Wednesday, March 21, 2012

Guest Post: What does it take to win the Derby?

--Brian Ludwick, WinStar Farm Bloodstock Analyst

Don’t look now, but the last three winners of America's most famous horse race all failed to reach the Beyer Speed Figure century mark prior to Derby day. Animal Kingdom (94 top), Super Saver (98 top) and Mine That Bird (81 top) all Beyered in the 100+ range on the big day and two of the three--Animal Kingdom and Mine That Bird--came right back to run nearly identical numbers in the Preakness.
   So, are we now looking for a 3-year-old that creeps up on his best form, and then explodes with his best effort on the first Saturday in May? After all, each year, trainers and owners are constantly quoted as saying they don’t want their horses over the top before the big day. Racing network analysts echo the same sentiment almost daily in the months leading up to the showdown in Louisville. Surely they all can’t be wrong, can they? Yes, they can. In fact, there is no more popular misconception about what it takes to win the Derby than this wildly popular, yet totally unsubstantiated theory.
   In the ten years preceding the above mentioned trio, only Giacomo (2005) failed to boil the Beyer thermometer prior to the Derby. In fact, working back from Big Brown in 2008, seven of the 10 surpassed the 100 Beyer mark multiple times prior to the Derby. Here is a list of those previous ten Derby winners. The first number in parentheses is their winning Derby Beyer number. The second number is that horses’ highest pre-Derby Beyer:

Big Brown (109-106)
Street Sense (110-108)
Barbaro (111-103)
Giacomo (100-98)
Smarty Jones (107-108)
Funny Cide (109-110)
War Emblem (114-112)
Monarchos (116-105)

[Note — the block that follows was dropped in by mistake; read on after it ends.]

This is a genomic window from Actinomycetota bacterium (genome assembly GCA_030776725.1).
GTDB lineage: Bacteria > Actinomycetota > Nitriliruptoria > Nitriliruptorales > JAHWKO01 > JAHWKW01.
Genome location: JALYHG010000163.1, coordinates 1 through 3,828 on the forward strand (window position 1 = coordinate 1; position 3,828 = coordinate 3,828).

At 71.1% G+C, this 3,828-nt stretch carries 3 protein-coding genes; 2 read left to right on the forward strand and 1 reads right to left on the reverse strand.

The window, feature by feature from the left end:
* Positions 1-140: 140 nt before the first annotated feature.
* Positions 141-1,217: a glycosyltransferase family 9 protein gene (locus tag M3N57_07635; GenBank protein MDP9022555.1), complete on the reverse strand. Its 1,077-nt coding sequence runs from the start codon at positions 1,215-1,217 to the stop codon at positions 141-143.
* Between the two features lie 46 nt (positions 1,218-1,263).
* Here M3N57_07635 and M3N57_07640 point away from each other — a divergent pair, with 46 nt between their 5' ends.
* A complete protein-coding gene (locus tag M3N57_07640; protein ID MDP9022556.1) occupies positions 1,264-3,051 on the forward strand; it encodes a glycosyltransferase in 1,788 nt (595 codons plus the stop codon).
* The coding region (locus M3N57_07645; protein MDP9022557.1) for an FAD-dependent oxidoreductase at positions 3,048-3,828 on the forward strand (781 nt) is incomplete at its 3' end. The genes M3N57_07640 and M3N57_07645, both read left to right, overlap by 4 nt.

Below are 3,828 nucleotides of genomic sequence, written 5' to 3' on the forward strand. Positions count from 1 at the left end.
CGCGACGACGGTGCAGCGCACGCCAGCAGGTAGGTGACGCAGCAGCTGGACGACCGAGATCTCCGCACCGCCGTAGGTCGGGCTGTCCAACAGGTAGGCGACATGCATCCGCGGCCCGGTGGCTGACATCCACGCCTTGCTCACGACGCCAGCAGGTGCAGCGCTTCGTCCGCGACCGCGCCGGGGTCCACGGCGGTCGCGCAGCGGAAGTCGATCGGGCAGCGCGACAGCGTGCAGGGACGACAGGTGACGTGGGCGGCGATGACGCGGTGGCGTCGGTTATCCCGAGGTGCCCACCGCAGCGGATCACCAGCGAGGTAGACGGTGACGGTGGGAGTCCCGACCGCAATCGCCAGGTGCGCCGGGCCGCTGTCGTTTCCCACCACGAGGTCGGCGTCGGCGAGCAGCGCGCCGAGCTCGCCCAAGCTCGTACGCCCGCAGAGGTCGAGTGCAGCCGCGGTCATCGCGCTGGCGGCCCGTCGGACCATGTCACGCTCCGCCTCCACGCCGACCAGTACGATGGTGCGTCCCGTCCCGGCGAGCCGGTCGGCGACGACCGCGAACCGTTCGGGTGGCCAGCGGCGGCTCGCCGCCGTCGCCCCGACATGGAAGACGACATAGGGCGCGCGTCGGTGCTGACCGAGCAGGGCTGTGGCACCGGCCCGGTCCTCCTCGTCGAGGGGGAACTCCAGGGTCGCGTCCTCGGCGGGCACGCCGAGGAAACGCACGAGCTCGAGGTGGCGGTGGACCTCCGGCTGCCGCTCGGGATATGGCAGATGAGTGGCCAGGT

Fusaichi Pegasus (108-111) 
Charismatic (108-108)

   These numbers clearly illustrate that most of the Derby winners had already run a number very close to, and on four occasions, even equaling or surpassing what they needed to run on Derby day itself. It stands to reason that a young 3-year-old being asked to run 10 furlongs in the spring is going to need some pretty significant preparation if he is going to bring home the roses.
   A famous golfer, upon shaking hands with the others in his group on the first tee, said something to the effect of: “Gentlemen, I hope you brought it with you, because you aren’t going to find it out here.” He was, of course referring to a good golf game and well, the same applies for the 20 runners that load into the Churchill starting gate every spring. If they haven’t yet “found it,” they had better have come pretty darned close!
   Okay, I know what some of you are thinking--what about Mine That Bird? How did a horse that had never run better than an 81 Beyer suddenly jump up and win the Kentucky Derby with a 105? This little gelding was a very good juvenile in Canada winning three consecutive stakes up north before bombing in the Breeders’ Cup Juvenile. He also picked up the services of Calvin Borel, a rider who, better than any other, understands the vastly different dynamics of this unique race. Having been seated 10 paces or so from the wire that afternoon I can tell you that Mine That Bird really caught the eye from a physical well-being standpoint. On three different, occasions I found myself glancing down at my Daily Racing Form to see who the 8 horse was. He was only a pocket-sized horse but he was bursting with good health.